Prof. Hartwig R. Siebner



prof. Hartwig R. Siebner 👏
Prof. Hartwig R. Siebner is heading the Danish Research Centre for Magnetic Resonance (DRCMR) at Copenhagen University Hospital Hvidovre and is full professor for Precision Medicine at the Faculty of Health and Medical Sciences, University of Copenhagen. He's a board-certified neurologist who specialise in combining functional and structural brain imagining with non-invasive transcranial brain stimulation (NTBS). His current research is geared to transform NTBS into a precision therapy for personalized treatment of brain circuit disorders.
During our conference we will be able to gain some insight into his work, thanks to his lecture, "A brain-circuit perspective for the treatment of brain disorders".
📌Title: "A brain-circuit perspective for the treatment of brain disorders."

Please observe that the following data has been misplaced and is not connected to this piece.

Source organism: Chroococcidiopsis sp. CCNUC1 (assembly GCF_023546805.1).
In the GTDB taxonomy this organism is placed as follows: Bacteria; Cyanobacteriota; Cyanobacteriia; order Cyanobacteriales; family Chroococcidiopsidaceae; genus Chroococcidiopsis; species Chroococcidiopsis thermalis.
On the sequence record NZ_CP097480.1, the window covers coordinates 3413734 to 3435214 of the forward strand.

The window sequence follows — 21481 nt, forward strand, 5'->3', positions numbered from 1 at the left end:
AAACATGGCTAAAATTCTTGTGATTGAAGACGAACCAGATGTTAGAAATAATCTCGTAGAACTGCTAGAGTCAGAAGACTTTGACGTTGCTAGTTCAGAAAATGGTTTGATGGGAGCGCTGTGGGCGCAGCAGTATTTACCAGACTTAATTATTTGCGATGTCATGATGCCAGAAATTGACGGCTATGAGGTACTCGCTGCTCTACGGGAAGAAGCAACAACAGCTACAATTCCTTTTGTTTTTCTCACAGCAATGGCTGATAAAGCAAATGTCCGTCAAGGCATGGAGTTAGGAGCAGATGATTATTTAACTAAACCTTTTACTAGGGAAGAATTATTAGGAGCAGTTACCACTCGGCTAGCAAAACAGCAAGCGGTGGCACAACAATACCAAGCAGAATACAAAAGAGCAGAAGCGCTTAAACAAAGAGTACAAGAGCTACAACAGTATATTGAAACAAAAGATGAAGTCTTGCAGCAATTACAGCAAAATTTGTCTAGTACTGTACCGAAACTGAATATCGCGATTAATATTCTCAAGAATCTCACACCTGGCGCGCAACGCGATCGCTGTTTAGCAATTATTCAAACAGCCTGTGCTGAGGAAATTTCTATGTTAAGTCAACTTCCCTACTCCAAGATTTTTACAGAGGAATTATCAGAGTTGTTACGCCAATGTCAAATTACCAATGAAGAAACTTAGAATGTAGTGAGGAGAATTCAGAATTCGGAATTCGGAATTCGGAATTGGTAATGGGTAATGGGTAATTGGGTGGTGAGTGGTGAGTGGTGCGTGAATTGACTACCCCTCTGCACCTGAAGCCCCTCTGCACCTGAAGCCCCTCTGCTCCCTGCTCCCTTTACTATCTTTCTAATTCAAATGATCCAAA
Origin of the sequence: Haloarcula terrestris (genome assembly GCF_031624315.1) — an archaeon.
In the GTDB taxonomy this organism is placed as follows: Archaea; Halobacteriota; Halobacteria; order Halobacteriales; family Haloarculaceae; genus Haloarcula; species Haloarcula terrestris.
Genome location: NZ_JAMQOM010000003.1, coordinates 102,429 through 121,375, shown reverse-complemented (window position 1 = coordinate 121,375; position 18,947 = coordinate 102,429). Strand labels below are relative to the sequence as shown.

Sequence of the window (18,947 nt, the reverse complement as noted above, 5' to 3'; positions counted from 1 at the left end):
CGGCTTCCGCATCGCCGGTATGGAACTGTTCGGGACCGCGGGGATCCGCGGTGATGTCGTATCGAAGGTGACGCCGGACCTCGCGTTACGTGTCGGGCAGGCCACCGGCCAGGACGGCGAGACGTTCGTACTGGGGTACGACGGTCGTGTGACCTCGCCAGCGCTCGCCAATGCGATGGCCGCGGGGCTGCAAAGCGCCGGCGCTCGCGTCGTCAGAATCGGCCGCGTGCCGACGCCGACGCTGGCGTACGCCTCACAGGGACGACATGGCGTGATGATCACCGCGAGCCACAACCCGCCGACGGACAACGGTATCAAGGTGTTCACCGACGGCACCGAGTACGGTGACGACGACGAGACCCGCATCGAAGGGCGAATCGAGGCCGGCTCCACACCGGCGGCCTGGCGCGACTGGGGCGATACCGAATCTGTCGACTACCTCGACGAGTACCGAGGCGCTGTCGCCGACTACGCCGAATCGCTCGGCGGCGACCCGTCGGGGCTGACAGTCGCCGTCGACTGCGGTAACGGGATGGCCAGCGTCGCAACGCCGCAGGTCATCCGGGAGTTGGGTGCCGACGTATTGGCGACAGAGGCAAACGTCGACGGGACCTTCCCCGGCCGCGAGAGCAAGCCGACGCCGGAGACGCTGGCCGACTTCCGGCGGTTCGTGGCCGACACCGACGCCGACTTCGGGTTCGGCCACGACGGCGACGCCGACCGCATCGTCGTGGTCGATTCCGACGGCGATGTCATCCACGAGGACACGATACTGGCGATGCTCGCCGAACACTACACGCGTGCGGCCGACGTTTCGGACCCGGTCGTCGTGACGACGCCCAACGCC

Most, if not all, brain diseases are “circuit disorders” in which aberrant neural circuit activity determines individual functional impairment. Transcranial brain stimulation (TBS) techniques have attracted increasing interest given their unique potential for manipulating dysfunctional brain circuits directly. Yet, circuit targeting is often imprecise and not geared to the individual brain-circuit dysfunction. In my talk, I will make the following points: (i) Leveraging insights from basic and human systems neuroscience will render it possible to transform TBS into a precise tool for personalized brain-circuit modulation. (ii) Focusing on Parkinson´s disease and major depression as prototypical circuit disorders, I will show how in-depth brain mapping of aberrant circuit activity can identify individual brain-circuit dysfunctions. (iii) I will argue that personalized TBS regimes are needed to target the identified dysfunctions by optimizing extrinsic (dosing) and intrinsic (state) variables of TBS. (iv) Optimization requires online and offline brain mapping to probe target engagement and modulation. The insights yielded by brain mapping will allow to refine the personalized TBS approach based on the TBS-evoked circuit changes and clinical improvement.

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